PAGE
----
Evaluation of a pragmatic c-RCT to discontinue (z)BZD use for insomnia in general practice

Kristien Coteur, Catharina Matheï, Sibyl Anthierens, Kris Van Den Broeck, Marc Van Nuland

Keywords: blended care; primary care; benzodiazepines; z-drugs; pragmatic; cluster randomised controlled trial; process evaluation; mixed method; framework

There is a well-known problem of overuse of sleeping pills, benzodiazepines and z-drugs ((z-)BZD), in the Belgian population. A large proportion of people use this type of medication on a daily basis. High consumption rates of (z-)BZD are problematic as they are associated with potentially serious medical complications as well as a high social cost. In Belgium, patients need a prescription from their treating physician, which is mostly their general practitioner (GP), in order to obtain (z-)BZD. Although GPs are aware of the problem of overconsumption, they often encounter difficulties in managing the decrease and stopping of (z-)BZD. Considering the success of blended care for the treatment of sleeping disorders and the support of substance use disorders, evidence suggests that a blended care approach, combining face-to-face consultations with the general practitioner with web-based self-learning by the patient, is beneficial for the discontinuation of chronic benzodiazepine use for primary insomnia in general practice.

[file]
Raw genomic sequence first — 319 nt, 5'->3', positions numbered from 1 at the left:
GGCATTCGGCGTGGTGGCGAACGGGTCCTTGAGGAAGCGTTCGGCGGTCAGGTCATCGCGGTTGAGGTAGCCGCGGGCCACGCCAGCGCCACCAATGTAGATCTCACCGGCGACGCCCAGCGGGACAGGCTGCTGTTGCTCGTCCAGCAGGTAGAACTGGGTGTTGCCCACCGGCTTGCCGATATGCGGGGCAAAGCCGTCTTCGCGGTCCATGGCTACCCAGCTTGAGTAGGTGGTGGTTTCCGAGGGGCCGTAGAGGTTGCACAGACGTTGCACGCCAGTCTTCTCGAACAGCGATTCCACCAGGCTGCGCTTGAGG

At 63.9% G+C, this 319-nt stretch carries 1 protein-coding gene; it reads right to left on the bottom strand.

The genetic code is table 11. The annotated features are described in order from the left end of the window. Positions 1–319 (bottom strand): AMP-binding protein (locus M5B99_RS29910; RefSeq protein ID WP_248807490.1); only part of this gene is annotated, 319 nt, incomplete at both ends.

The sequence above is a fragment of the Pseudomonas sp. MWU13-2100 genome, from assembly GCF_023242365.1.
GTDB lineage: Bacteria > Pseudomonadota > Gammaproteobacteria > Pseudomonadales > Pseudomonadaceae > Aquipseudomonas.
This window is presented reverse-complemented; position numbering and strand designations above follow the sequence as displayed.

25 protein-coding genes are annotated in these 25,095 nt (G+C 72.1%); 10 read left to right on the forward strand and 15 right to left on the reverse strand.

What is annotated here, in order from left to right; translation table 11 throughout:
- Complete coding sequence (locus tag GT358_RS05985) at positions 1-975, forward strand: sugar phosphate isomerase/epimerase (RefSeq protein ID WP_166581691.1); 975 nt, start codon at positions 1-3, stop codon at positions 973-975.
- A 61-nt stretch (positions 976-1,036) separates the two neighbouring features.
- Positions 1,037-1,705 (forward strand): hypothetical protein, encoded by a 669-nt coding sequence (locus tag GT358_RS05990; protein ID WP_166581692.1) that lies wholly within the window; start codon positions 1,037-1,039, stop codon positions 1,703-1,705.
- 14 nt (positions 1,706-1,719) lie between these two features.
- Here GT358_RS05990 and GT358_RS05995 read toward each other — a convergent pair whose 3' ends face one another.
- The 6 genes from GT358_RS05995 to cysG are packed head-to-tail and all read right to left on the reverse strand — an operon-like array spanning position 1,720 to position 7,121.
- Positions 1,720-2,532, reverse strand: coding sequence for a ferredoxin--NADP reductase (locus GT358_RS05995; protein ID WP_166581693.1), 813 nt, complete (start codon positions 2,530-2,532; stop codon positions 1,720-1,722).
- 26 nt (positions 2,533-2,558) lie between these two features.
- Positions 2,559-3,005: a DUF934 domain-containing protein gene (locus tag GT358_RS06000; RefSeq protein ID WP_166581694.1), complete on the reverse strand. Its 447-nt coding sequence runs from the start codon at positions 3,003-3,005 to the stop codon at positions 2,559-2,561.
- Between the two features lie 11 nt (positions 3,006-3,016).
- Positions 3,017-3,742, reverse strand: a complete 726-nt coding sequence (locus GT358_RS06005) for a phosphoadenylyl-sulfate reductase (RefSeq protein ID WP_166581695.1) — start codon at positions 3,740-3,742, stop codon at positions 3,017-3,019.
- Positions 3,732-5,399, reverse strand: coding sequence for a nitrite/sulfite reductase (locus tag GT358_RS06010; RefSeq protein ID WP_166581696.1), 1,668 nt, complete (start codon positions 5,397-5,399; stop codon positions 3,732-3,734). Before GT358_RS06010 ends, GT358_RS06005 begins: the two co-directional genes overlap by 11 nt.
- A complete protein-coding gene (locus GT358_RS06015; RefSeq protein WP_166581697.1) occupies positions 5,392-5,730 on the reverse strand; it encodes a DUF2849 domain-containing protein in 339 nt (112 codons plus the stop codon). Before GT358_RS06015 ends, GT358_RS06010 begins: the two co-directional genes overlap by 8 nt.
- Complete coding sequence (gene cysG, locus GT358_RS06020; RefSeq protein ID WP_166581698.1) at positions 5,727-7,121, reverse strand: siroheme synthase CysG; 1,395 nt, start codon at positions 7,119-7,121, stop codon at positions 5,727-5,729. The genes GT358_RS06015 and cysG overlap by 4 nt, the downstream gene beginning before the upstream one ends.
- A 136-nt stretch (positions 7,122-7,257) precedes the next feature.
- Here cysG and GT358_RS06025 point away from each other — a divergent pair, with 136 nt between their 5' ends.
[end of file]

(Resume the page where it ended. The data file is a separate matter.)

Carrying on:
Research questions:
How can we improve implementation of blended care interventions for the discontinuation of (z-)BZD use in general practice? This study aims to evaluate the effectiveness of a blended care approach for the discontinuation of (z-)BZD use in the long term (12 months) as assessed by toxicological screening, and evaluate the implementation process.

Evaluation of a multicenter, pragmatic, cluster randomized controlled trial, with a mixed method design. Data was collected through an online survey, interviews with patients, focus groups with GPs, and a usage logbook of the online intervention.

Inspired by the framework of Grant et al. (2013), we will present lessons learned from the perspective of patients, GPs, and the managing research team with regard to the processes of recruitment, delivery of the intervention, and response.

Diversity among patients and GPs requires differentiation, for which blended care is an added value. Patients highly appreciated follow-up by the GP.

Points for discussion:
Long-term use of (z-)BZD and patient education: impact? shared-decision making?

Disbelief versus fear: generation gap among GPs

Pragmatic trials in practice: pros and cons